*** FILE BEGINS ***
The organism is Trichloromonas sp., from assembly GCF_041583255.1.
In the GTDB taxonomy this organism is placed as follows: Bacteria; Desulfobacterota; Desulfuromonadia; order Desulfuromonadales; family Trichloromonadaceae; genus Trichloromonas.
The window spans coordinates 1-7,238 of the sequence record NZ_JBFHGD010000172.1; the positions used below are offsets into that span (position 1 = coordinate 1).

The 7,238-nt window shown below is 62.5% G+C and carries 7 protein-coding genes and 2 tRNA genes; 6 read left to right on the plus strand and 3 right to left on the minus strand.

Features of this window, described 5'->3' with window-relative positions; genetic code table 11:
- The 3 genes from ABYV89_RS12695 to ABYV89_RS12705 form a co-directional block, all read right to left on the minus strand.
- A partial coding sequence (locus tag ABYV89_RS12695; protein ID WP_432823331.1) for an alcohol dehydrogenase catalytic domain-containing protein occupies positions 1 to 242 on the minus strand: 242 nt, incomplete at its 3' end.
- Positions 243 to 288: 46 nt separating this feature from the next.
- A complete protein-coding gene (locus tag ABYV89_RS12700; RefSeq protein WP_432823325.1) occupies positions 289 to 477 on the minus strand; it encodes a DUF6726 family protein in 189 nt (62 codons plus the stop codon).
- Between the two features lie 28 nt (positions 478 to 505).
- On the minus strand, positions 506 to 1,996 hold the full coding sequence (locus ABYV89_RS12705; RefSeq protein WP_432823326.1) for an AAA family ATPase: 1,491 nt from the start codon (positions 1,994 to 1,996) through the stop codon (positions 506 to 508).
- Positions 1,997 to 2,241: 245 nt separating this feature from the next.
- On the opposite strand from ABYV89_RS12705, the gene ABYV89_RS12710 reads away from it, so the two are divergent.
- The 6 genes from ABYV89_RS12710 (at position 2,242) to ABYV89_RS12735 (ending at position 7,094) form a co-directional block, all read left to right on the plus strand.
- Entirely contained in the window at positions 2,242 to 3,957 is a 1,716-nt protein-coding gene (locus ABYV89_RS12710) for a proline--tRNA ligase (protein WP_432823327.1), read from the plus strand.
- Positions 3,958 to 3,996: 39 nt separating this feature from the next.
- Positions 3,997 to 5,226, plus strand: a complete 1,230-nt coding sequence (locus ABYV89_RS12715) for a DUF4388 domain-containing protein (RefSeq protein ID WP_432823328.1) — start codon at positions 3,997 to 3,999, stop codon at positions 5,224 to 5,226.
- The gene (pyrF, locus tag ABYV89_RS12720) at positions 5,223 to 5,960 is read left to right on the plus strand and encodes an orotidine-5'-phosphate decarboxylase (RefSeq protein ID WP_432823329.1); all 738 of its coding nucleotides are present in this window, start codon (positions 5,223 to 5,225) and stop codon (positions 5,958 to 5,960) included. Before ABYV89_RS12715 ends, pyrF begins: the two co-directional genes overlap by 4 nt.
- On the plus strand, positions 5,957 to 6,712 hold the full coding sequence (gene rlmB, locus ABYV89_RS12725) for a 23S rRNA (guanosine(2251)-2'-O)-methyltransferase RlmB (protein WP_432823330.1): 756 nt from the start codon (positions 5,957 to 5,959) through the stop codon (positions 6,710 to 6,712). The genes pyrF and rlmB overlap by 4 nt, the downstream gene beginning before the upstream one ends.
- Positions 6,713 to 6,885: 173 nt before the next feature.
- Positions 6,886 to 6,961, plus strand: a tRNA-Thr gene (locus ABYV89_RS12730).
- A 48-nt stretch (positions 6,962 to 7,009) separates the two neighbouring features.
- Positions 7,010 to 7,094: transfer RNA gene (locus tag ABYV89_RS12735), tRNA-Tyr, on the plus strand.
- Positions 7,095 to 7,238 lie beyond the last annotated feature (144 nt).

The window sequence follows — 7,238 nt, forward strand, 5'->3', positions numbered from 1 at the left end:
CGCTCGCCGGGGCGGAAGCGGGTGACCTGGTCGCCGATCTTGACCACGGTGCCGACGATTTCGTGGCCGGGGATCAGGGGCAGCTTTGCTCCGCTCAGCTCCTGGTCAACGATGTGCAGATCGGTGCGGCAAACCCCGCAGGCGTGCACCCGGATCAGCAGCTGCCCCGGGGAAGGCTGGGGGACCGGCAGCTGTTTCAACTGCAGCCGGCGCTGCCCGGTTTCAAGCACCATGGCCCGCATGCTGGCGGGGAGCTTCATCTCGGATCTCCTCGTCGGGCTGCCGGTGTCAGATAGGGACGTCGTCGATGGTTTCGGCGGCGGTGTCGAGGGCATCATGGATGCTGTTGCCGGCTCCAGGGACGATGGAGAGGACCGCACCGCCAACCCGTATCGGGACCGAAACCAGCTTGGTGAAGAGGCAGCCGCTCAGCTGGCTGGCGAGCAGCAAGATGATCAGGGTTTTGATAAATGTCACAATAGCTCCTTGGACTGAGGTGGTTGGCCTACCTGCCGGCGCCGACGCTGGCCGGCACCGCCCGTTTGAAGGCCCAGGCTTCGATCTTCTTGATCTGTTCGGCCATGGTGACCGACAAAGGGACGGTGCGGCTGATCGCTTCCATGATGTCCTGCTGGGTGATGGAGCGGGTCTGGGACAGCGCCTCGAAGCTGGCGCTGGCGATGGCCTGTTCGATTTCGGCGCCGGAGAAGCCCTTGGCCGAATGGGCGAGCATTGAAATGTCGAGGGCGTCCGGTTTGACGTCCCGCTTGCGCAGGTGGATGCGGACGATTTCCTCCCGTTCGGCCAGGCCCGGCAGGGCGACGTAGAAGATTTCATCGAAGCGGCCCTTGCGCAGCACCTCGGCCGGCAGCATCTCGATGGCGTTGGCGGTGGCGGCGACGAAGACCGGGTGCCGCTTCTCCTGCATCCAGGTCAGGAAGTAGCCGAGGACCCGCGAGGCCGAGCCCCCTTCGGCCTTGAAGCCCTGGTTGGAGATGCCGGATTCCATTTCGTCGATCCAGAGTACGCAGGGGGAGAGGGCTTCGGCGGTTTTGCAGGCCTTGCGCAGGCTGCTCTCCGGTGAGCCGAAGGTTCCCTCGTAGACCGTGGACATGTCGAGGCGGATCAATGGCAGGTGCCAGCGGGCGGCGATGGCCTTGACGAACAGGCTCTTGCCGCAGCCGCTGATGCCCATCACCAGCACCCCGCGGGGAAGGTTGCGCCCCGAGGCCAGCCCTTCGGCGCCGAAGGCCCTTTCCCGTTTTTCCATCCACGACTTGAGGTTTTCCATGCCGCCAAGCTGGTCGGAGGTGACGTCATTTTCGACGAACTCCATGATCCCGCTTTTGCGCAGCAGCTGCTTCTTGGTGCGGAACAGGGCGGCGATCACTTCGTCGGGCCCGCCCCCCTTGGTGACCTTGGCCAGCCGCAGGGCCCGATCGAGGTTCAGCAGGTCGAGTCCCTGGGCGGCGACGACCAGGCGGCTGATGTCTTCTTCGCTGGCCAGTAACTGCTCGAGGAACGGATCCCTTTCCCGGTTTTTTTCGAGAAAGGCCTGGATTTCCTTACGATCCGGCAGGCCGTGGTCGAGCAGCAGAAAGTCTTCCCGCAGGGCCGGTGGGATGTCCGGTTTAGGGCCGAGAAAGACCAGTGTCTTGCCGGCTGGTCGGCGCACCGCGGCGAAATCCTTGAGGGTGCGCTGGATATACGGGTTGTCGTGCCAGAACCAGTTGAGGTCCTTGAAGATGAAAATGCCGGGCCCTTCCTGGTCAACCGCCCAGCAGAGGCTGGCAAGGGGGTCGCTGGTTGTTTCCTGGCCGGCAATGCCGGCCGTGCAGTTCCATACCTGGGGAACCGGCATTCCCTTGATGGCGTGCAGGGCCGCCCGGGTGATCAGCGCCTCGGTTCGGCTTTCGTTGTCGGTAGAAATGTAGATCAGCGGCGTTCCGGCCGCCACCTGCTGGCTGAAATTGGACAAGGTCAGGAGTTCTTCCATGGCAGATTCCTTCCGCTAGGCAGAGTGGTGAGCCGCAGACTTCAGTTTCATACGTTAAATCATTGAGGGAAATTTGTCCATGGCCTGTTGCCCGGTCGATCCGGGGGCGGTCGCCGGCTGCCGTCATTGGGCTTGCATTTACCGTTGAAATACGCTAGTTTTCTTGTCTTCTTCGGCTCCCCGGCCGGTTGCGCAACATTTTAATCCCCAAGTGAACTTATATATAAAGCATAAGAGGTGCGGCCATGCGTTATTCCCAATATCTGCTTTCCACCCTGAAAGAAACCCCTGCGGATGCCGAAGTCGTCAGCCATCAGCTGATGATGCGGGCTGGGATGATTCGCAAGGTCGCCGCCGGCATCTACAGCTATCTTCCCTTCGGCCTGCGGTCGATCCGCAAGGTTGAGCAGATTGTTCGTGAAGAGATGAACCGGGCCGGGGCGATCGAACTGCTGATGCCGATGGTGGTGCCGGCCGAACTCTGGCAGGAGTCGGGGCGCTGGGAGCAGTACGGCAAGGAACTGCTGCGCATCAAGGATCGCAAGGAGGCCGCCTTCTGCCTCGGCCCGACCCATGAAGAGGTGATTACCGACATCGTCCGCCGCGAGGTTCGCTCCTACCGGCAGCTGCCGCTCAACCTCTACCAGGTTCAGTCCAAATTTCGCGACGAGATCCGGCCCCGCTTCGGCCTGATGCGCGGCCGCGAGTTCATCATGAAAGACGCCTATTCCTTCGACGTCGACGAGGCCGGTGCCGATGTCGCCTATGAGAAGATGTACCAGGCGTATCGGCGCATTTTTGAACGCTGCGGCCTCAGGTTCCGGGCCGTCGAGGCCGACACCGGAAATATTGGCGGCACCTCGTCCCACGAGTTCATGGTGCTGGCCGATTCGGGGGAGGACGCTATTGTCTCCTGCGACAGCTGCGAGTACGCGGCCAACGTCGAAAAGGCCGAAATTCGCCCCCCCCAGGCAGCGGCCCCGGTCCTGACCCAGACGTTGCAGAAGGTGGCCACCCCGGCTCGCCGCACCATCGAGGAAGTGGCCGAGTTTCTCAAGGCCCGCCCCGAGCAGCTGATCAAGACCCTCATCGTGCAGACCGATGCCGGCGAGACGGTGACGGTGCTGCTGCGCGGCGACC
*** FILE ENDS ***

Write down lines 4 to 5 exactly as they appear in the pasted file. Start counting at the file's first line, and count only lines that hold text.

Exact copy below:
The 7,238-nt window shown below is 62.5% G+C and carries 7 protein-coding genes and 2 tRNA genes; 6 read left to right on the plus strand and 3 right to left on the minus strand.

Features of this window, described 5'->3' with window-relative positions; genetic code table 11: